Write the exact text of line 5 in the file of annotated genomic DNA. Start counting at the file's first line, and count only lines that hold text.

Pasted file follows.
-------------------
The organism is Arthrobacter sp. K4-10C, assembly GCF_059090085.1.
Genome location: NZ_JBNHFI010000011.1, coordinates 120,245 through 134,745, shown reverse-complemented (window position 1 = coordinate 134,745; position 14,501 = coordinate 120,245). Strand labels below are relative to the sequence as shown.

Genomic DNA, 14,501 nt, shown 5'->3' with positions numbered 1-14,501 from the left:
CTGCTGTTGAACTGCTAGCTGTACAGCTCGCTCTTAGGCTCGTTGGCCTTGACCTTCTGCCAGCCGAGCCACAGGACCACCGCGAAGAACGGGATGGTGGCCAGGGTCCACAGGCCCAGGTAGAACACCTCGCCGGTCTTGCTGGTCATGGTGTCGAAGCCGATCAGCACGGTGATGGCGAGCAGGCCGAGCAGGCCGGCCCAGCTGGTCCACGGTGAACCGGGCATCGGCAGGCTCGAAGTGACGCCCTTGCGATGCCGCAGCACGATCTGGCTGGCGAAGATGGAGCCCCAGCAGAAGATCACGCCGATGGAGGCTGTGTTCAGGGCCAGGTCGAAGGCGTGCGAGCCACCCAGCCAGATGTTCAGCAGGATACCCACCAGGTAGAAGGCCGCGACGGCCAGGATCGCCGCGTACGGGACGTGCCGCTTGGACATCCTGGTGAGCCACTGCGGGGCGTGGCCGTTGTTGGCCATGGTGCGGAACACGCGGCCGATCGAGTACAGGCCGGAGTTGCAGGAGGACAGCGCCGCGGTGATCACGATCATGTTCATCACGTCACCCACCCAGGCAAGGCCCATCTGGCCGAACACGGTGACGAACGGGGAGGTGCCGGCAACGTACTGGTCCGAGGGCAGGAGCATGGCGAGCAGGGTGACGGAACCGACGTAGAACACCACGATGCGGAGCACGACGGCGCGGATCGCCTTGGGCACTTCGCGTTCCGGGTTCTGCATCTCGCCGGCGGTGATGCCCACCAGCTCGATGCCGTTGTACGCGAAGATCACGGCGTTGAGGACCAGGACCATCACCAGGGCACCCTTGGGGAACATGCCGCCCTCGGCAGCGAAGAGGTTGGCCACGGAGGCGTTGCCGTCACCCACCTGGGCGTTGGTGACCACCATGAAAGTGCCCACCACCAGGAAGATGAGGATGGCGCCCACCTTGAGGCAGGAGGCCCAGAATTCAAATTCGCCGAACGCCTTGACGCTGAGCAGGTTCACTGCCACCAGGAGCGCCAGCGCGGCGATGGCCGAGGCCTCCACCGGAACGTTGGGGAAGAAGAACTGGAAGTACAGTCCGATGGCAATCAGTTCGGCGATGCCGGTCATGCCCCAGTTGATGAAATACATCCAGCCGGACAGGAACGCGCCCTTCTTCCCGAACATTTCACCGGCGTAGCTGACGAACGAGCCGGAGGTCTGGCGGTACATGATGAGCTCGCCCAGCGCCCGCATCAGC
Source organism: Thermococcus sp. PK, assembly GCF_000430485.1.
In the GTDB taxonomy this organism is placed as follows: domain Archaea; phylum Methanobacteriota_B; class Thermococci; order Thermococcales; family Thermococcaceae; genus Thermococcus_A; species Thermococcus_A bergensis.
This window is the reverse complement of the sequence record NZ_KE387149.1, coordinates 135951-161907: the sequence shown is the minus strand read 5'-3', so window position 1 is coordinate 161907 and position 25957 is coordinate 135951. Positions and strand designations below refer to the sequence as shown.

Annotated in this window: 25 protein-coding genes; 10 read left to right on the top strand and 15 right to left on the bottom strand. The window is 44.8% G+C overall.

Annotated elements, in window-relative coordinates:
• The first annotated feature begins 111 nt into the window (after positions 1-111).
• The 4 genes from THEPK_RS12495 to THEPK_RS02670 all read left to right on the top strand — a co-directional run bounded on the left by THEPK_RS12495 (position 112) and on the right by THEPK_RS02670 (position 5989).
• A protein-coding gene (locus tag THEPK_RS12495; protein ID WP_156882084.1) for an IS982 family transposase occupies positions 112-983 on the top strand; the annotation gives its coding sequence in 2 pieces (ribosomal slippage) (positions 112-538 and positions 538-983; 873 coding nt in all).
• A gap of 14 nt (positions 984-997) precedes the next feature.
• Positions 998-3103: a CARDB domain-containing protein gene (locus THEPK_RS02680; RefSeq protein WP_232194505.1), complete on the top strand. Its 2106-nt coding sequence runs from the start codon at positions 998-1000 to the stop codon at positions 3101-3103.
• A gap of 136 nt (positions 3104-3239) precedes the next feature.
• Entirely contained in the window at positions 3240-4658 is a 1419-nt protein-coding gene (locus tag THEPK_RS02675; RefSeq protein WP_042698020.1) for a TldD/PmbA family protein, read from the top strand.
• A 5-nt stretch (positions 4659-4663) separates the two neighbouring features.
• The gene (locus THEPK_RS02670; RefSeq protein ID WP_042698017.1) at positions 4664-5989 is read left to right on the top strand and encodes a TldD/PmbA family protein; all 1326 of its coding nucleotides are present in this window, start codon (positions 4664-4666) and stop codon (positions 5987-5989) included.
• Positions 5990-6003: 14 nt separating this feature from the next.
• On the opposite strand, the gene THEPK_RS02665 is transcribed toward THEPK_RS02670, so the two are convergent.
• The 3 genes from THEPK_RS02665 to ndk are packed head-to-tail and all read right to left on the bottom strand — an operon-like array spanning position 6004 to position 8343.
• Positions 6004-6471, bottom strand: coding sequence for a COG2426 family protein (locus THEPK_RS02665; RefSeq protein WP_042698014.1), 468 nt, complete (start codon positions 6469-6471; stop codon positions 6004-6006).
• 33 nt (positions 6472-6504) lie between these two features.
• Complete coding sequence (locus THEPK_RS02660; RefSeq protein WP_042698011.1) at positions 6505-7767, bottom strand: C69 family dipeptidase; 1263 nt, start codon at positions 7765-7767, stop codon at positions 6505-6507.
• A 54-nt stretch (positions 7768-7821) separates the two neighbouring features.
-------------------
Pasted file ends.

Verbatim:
Source organism: Thermococcus sp. PK, assembly GCF_000430485.1.